1 JOHN 4
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1 Beloved, believe not every spirit, but try the spirits whether they are of God: because many false prophets are gone out into the world.
A paper from J.C.H., reverting to the subject of the Holy Spirit, concerning which he insists that though the Scriptures are the work of men moved by the Holy Spirit, they can only be discerned by the "Divine Spirit in ourselves (in degree more or less)."
We are sorry we cannot agree. We only wish the state of modern facts admitted of it. We have no "Divine Spirit in ourselves" in the sense of a directly illuminating "dynamic energy." Those who claim to have this show the complete disproof of their claim by their rejection of what the Holy Spirit has taught by prophet and apostle.
"Granted," says J.C.H.: "We have to try the spirits."-By what? By the written word. If so, the written word is practically made the only authoritative form of the Spirit in our age. A working of "the Divine Spirit in ourselves," that has to be rejected if out of harmony with the voice of the Holy Spirit in the Scriptures, is obviously of no practical power or consideration.
To contend for it is to contend for words-It would be an unspeakable comfort to have the Comforter as the first century believers had, but it is worse than vain to imagine the possession of it in its manifest absence.
God will yet pour floods upon the thirsty ground, but meanwhile the ground is parched.
7 Beloved, let us love one another: for love is of God; and every one that loveth is born of God, and knoweth God.
The writings of John are an unequaled epitome of divine expression on this subject. He tells us that God is Love, that He dwells in Love, and that Love is of God.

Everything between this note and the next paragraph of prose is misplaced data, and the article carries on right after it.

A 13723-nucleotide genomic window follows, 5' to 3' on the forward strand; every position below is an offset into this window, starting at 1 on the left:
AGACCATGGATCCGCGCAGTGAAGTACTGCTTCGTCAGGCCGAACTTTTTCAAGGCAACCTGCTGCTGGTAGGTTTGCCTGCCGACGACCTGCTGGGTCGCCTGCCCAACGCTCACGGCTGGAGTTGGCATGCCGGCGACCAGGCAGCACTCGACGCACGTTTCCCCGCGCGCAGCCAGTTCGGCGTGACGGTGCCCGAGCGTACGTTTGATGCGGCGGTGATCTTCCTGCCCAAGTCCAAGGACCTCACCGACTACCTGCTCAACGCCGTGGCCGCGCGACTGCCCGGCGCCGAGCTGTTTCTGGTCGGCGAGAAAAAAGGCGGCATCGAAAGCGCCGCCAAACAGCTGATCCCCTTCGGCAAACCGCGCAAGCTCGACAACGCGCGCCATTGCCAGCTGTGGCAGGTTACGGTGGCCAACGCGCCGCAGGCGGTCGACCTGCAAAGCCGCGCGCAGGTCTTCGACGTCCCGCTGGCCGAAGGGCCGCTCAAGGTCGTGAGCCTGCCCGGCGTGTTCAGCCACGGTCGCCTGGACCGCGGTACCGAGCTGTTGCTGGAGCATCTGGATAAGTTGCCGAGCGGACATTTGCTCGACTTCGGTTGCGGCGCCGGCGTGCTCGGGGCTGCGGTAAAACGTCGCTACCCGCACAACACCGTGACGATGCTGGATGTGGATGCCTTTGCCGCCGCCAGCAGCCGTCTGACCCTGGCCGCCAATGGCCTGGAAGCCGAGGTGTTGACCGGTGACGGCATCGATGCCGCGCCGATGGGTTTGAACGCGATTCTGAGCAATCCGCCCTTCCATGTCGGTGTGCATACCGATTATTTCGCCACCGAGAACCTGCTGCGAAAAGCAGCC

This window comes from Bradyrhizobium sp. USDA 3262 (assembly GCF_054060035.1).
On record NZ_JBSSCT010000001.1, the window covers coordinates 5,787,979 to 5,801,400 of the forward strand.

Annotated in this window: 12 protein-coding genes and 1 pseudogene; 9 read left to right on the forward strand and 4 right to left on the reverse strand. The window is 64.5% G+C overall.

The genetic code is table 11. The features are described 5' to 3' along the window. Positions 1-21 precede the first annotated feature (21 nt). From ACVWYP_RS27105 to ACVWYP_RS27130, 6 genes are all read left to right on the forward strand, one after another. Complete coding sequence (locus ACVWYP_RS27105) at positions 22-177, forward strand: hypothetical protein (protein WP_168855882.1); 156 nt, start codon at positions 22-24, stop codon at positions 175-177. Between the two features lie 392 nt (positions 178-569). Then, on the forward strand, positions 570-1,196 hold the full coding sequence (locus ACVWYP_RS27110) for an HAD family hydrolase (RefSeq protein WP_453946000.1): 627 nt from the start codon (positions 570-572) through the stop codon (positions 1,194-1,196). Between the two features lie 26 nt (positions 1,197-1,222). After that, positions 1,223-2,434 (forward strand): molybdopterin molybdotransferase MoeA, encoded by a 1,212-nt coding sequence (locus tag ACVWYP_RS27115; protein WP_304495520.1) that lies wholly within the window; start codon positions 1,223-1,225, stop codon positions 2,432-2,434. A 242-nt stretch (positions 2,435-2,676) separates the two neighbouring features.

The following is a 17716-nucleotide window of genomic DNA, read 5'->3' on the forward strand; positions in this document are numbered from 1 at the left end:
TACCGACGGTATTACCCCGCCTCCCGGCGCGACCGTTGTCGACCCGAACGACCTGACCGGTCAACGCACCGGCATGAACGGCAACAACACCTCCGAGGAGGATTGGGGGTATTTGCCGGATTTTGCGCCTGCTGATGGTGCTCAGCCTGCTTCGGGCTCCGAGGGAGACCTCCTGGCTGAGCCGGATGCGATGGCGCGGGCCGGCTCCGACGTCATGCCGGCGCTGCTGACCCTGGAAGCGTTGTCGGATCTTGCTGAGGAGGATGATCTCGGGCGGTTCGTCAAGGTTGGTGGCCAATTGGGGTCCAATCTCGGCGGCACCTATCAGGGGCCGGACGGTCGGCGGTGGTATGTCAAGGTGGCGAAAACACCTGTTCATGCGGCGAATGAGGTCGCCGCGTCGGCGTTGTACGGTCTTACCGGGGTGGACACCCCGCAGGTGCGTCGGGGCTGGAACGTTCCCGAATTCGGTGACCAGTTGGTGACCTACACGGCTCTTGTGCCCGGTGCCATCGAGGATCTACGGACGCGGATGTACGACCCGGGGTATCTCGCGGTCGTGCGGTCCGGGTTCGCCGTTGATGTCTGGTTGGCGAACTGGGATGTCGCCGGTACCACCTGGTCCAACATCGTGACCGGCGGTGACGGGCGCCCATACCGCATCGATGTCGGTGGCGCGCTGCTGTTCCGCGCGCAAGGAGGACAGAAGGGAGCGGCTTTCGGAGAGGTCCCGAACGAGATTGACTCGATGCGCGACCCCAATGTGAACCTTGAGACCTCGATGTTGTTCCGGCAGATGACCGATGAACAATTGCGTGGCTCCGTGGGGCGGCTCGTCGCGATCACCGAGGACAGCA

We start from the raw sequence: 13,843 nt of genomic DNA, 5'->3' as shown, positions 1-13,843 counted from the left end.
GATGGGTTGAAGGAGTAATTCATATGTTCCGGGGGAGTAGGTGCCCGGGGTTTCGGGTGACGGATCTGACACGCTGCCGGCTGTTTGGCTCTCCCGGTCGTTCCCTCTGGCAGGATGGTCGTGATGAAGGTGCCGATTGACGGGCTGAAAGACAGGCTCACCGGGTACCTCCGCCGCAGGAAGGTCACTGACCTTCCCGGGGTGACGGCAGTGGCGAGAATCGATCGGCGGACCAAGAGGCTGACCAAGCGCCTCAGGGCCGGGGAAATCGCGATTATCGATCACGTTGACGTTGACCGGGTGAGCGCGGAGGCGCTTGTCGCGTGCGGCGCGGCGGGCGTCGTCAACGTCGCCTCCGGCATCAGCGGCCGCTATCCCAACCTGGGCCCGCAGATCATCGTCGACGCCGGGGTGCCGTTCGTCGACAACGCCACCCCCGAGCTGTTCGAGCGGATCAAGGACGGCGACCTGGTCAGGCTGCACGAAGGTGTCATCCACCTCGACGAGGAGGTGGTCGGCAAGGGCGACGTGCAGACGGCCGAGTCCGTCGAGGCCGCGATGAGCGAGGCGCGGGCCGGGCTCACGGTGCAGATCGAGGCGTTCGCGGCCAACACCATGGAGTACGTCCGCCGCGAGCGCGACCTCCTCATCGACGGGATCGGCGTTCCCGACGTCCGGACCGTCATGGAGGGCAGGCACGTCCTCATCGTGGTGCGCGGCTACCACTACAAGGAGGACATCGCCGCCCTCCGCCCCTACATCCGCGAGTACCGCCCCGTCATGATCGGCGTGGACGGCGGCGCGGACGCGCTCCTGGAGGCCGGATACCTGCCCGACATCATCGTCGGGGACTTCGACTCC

All the inspired writings testify to this. Even as God in all His works was motivated by Love, so do we find it the keynote of His messages to man.
It is, perhaps, difficult to realize and appreciate, to the extent which we should, the great Love that God has demonstrated. We may not easily regard our all-powerful Author from this point of view. We see Him as great Jehovah-omnipotent, omniscient, omnipresent -- creating and sustaining all.
But let us dwell on the marvelous extent of the affection He bears His children. Through His Love, in the beginning, He made man in His own glorious likeness, placed him in pleasant and beautiful surroundings, gave him dominion over the whole earth and provided him with all he could reasonably desire, and more than he proved himself worthy of, for it was not long before he manifested both disobedience and ingratitude.
He fell, but in administering the forewarned punishment, God's Love was again evidenced by tempering the sentence of death with a ray of Hope and the assurance of the ultimate extinction of sin.
But man fell again, and so the history follows. God, with Love and patience inconceivable, repeatedly returned to him as repentance was manifested, and led him anew to the way which, if faithfully pursued, would bring him life.
This Divine affection led Noah into the Ark, and called forth Abraham to become a great nation. It guided this same nation, rarely appreciative or obedient, into the promised land, and watched over them there. They were assured of His protection and Love, but it did not inspire them to obedience.
"Because God loved you,"
-- Moses was told to tell them --
"He hath brought you out with a mighty hand and redeemed you from the house of bondmen."
But even before they had reached the land, and while miraculously sustained by food from above, they murmured against their divine Deliverer.
We cannot but marvel at the infinite patience that the Lord revealed -- humoring them, comforting them, and ever protecting them, when in a moment, He could have destroyed them all, but did not for the Love He bore their fathers.
And, continuing on, His Love completely pervades their subsequent history throughout the Old Testament, in which, too, is apparent a continuous and beautiful foreshadowing of the greatest manifestation of that all-embracing Love, the fulfilment of which is reserved for the New -- *